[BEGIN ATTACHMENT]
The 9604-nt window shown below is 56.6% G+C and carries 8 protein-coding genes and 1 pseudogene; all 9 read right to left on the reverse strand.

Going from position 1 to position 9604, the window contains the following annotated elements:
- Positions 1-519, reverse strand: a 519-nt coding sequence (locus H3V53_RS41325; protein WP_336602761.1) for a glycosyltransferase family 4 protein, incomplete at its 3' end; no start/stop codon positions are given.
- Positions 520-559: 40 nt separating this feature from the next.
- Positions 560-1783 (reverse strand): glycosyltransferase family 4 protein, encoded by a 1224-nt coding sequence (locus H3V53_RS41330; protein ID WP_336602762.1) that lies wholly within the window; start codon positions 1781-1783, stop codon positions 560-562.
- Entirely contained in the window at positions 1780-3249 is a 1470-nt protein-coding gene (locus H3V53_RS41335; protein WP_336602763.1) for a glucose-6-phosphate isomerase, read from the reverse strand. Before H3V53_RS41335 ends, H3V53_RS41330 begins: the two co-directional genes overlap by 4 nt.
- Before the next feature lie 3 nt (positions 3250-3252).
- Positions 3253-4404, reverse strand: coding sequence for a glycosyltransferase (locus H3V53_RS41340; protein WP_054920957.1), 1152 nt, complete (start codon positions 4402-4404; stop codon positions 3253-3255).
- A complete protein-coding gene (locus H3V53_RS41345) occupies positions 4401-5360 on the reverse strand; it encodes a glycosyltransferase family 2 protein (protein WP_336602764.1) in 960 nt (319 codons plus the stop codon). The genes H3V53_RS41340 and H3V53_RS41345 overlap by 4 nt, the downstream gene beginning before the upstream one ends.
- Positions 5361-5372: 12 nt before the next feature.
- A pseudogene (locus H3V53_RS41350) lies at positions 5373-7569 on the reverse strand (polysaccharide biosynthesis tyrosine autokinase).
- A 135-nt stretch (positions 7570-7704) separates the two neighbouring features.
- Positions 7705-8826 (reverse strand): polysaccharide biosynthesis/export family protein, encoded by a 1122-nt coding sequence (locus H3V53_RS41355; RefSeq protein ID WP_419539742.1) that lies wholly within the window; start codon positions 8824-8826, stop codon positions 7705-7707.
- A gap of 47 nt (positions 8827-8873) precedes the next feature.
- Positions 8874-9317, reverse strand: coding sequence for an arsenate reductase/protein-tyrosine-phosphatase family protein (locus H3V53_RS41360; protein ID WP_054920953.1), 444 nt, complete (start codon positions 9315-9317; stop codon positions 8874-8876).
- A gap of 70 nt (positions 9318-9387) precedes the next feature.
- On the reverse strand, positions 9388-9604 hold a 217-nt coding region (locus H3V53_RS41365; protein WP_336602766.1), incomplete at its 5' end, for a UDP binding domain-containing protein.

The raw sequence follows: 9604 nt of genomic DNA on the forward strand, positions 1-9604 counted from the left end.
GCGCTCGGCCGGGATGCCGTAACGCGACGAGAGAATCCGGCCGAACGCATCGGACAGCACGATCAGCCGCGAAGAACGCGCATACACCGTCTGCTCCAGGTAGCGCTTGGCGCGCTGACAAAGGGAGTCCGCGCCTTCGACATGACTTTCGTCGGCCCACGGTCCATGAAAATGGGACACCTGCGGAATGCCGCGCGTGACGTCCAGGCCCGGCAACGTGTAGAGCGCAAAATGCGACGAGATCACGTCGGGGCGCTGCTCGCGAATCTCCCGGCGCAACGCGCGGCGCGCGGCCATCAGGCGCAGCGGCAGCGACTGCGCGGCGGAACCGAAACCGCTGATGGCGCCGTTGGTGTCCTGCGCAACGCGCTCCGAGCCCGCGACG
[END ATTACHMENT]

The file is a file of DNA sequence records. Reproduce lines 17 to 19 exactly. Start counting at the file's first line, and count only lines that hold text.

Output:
- On the reverse strand, positions 9388-9604 hold a 217-nt coding region (locus H3V53_RS41365; protein WP_336602766.1), incomplete at its 5' end, for a UDP binding domain-containing protein.

The raw sequence follows: 9604 nt of genomic DNA on the forward strand, positions 1-9604 counted from the left end.
GCGCTCGGCCGGGATGCCGTAACGCGACGAGAGAATCCGGCCGAACGCATCGGACAGCACGATCAGCCGCGAAGAACGCGCATACACCGTCTGCTCCAGGTAGCGCTTGGCGCGCTGACAAAGGGAGTCCGCGCCTTCGACATGACTTTCGTCGGCCCACGGTCCATGAAAATGGGACACCTGCGGAATGCCGCGCGTGACGTCCAGGCCCGGCAACGTGTAGAGCGCAAAATGCGACGAGATCACGTCGGGGCGCTGCTCGCGAATCTCCCGGCGCAACGCGCGGCGCGCGGCCATCAGGCGCAGCGGCAGCGACTGCGCGGCGGAACCGAAACCGCTGATGGCGCCGTTGGTGTCCTGCGCAACGCGCTCCGAGCCCGCGACG